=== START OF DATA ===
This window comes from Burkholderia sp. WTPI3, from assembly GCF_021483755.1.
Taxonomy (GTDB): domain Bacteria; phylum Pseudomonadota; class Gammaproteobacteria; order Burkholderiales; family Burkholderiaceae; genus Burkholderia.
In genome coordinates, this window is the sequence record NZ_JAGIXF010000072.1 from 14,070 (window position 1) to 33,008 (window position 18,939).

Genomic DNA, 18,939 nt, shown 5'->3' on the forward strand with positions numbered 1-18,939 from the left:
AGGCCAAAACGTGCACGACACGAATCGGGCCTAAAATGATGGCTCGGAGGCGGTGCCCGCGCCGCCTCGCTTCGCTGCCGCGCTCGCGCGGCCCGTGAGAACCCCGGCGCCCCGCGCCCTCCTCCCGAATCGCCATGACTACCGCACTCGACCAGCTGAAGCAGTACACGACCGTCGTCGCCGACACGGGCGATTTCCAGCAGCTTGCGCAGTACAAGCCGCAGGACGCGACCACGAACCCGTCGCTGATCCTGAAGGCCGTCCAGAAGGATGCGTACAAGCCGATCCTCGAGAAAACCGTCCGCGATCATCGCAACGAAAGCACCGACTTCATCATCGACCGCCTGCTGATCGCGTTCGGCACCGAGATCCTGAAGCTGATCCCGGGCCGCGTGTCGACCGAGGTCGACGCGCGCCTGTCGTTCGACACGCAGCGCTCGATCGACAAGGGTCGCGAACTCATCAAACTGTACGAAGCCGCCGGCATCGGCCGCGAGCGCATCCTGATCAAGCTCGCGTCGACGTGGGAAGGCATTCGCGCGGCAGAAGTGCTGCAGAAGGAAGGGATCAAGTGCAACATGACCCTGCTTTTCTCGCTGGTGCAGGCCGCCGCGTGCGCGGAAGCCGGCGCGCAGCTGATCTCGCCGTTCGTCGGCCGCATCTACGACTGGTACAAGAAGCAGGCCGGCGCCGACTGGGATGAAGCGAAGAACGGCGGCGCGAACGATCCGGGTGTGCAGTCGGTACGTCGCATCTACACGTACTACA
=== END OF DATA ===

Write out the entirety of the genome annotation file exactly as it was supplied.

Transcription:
This window comes from Burkholderia sp. WTPI3, from assembly GCF_021483755.1.
Taxonomy (GTDB): domain Bacteria; phylum Pseudomonadota; class Gammaproteobacteria; order Burkholderiales; family Burkholderiaceae; genus Burkholderia.
In genome coordinates, this window is the sequence record NZ_JAGIXF010000072.1 from 14,070 (window position 1) to 33,008 (window position 18,939).

Genomic DNA, 18,939 nt, shown 5'->3' on the forward strand with positions numbered 1-18,939 from the left:
AGGCCAAAACGTGCACGACACGAATCGGGCCTAAAATGATGGCTCGGAGGCGGTGCCCGCGCCGCCTCGCTTCGCTGCCGCGCTCGCGCGGCCCGTGAGAACCCCGGCGCCCCGCGCCCTCCTCCCGAATCGCCATGACTACCGCACTCGACCAGCTGAAGCAGTACACGACCGTCGTCGCCGACACGGGCGATTTCCAGCAGCTTGCGCAGTACAAGCCGCAGGACGCGACCACGAACCCGTCGCTGATCCTGAAGGCCGTCCAGAAGGATGCGTACAAGCCGATCCTCGAGAAAACCGTCCGCGATCATCGCAACGAAAGCACCGACTTCATCATCGACCGCCTGCTGATCGCGTTCGGCACCGAGATCCTGAAGCTGATCCCGGGCCGCGTGTCGACCGAGGTCGACGCGCGCCTGTCGTTCGACACGCAGCGCTCGATCGACAAGGGTCGCGAACTCATCAAACTGTACGAAGCCGCCGGCATCGGCCGCGAGCGCATCCTGATCAAGCTCGCGTCGACGTGGGAAGGCATTCGCGCGGCAGAAGTGCTGCAGAAGGAAGGGATCAAGTGCAACATGACCCTGCTTTTCTCGCTGGTGCAGGCCGCCGCGTGCGCGGAAGCCGGCGCGCAGCTGATCTCGCCGTTCGTCGGCCGCATCTACGACTGGTACAAGAAGCAGGCCGGCGCCGACTGGGATGAAGCGAAGAACGGCGGCGCGAACGATCCGGGTGTGCAGTCGGTACGTCGCATCTACACGTACTACA